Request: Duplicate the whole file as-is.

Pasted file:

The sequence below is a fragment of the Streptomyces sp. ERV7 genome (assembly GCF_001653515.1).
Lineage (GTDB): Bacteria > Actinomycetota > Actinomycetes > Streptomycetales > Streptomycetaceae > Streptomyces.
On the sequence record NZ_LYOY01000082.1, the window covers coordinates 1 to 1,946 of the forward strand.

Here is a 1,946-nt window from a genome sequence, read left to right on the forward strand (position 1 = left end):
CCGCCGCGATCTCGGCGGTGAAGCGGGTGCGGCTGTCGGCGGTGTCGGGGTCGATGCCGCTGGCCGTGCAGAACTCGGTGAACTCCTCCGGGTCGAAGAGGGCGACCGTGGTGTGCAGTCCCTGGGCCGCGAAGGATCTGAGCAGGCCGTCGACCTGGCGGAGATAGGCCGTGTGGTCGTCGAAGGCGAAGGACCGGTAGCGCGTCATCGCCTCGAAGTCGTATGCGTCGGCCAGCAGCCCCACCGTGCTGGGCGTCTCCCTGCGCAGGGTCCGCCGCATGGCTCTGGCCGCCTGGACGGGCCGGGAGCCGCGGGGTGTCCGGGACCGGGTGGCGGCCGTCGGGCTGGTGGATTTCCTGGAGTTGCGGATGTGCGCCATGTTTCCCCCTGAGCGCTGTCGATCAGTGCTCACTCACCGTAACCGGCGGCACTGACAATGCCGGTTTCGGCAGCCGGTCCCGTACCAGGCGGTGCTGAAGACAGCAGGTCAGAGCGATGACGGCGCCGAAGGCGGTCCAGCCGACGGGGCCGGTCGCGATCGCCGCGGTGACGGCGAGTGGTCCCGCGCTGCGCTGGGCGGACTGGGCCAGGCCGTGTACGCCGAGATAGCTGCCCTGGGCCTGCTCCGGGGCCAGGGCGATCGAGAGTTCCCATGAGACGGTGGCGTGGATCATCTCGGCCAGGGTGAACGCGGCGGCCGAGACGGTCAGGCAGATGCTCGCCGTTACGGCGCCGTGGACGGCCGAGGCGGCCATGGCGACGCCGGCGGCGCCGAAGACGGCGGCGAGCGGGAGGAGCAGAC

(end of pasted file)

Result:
The sequence below is a fragment of the Streptomyces sp. ERV7 genome (assembly GCF_001653515.1).
Lineage (GTDB): Bacteria > Actinomycetota > Actinomycetes > Streptomycetales > Streptomycetaceae > Streptomyces.
On the sequence record NZ_LYOY01000082.1, the window covers coordinates 1 to 1,946 of the forward strand.

Here is a 1,946-nt window from a genome sequence, read left to right on the forward strand (position 1 = left end):
CCGCCGCGATCTCGGCGGTGAAGCGGGTGCGGCTGTCGGCGGTGTCGGGGTCGATGCCGCTGGCCGTGCAGAACTCGGTGAACTCCTCCGGGTCGAAGAGGGCGACCGTGGTGTGCAGTCCCTGGGCCGCGAAGGATCTGAGCAGGCCGTCGACCTGGCGGAGATAGGCCGTGTGGTCGTCGAAGGCGAAGGACCGGTAGCGCGTCATCGCCTCGAAGTCGTATGCGTCGGCCAGCAGCCCCACCGTGCTGGGCGTCTCCCTGCGCAGGGTCCGCCGCATGGCTCTGGCCGCCTGGACGGGCCGGGAGCCGCGGGGTGTCCGGGACCGGGTGGCGGCCGTCGGGCTGGTGGATTTCCTGGAGTTGCGGATGTGCGCCATGTTTCCCCCTGAGCGCTGTCGATCAGTGCTCACTCACCGTAACCGGCGGCACTGACAATGCCGGTTTCGGCAGCCGGTCCCGTACCAGGCGGTGCTGAAGACAGCAGGTCAGAGCGATGACGGCGCCGAAGGCGGTCCAGCCGACGGGGCCGGTCGCGATCGCCGCGGTGACGGCGAGTGGTCCCGCGCTGCGCTGGGCGGACTGGGCCAGGCCGTGTACGCCGAGATAGCTGCCCTGGGCCTGCTCCGGGGCCAGGGCGATCGAGAGTTCCCATGAGACGGTGGCGTGGATCATCTCGGCCAGGGTGAACGCGGCGGCCGAGACGGTCAGGCAGATGCTCGCCGTTACGGCGCCGTGGACGGCCGAGGCGGCCATGGCGACGCCGGCGGCGCCGAAGACGGCGGCGAGCGGGAGGAGCAGAC